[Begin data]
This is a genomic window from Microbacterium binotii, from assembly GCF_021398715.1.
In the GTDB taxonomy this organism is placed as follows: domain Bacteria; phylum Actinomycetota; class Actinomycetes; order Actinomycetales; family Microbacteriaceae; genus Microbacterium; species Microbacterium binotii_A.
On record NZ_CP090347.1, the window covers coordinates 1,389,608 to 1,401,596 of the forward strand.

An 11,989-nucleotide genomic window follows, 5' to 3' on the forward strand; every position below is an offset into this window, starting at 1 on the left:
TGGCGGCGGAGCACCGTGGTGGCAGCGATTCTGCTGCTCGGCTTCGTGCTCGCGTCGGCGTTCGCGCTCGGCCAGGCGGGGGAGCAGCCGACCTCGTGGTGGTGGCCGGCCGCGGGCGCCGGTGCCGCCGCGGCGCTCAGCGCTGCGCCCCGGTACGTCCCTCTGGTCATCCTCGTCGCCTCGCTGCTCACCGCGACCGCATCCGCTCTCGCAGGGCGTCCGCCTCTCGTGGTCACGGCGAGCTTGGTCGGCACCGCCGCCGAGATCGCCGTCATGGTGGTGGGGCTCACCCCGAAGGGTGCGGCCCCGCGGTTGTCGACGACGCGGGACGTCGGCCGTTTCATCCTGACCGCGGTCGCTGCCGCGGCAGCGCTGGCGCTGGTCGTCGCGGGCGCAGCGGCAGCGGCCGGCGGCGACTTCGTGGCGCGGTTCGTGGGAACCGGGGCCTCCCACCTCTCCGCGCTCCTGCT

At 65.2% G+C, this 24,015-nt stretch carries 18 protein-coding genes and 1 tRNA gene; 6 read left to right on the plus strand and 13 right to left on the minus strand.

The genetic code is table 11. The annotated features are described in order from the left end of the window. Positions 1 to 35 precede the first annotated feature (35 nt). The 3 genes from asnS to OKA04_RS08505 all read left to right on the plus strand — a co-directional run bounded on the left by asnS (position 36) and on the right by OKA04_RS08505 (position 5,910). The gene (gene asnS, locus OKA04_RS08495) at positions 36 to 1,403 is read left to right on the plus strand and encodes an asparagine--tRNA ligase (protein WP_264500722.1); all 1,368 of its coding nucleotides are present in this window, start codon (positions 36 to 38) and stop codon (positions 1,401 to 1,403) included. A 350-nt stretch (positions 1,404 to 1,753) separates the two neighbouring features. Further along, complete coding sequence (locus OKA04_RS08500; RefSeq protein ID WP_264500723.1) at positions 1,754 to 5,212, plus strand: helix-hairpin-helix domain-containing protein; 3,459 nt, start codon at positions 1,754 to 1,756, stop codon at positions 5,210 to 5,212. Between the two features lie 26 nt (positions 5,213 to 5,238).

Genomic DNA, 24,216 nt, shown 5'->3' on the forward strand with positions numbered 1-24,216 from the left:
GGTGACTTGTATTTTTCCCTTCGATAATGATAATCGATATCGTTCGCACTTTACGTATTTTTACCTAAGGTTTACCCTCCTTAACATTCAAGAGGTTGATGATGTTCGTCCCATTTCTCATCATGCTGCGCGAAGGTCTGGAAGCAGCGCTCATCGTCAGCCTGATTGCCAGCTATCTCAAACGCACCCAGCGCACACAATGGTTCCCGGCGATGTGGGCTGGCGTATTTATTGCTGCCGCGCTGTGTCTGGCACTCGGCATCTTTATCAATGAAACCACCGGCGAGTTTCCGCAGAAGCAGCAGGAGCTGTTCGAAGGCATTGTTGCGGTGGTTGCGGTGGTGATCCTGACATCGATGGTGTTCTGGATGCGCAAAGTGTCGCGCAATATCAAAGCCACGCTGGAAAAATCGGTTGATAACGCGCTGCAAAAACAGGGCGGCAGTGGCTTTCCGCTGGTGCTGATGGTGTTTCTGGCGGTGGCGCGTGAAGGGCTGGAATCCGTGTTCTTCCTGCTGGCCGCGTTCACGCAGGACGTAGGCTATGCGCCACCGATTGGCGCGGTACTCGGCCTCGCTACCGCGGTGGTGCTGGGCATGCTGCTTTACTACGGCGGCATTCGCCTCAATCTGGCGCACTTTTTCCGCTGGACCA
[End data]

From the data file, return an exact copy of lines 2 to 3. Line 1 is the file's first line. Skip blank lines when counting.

In the GTDB taxonomy this organism is placed as follows: domain Bacteria; phylum Actinomycetota; class Actinomycetes; order Actinomycetales; family Microbacteriaceae; genus Microbacterium; species Microbacterium binotii_A.
On record NZ_CP090347.1, the window covers coordinates 1,389,608 to 1,401,596 of the forward strand.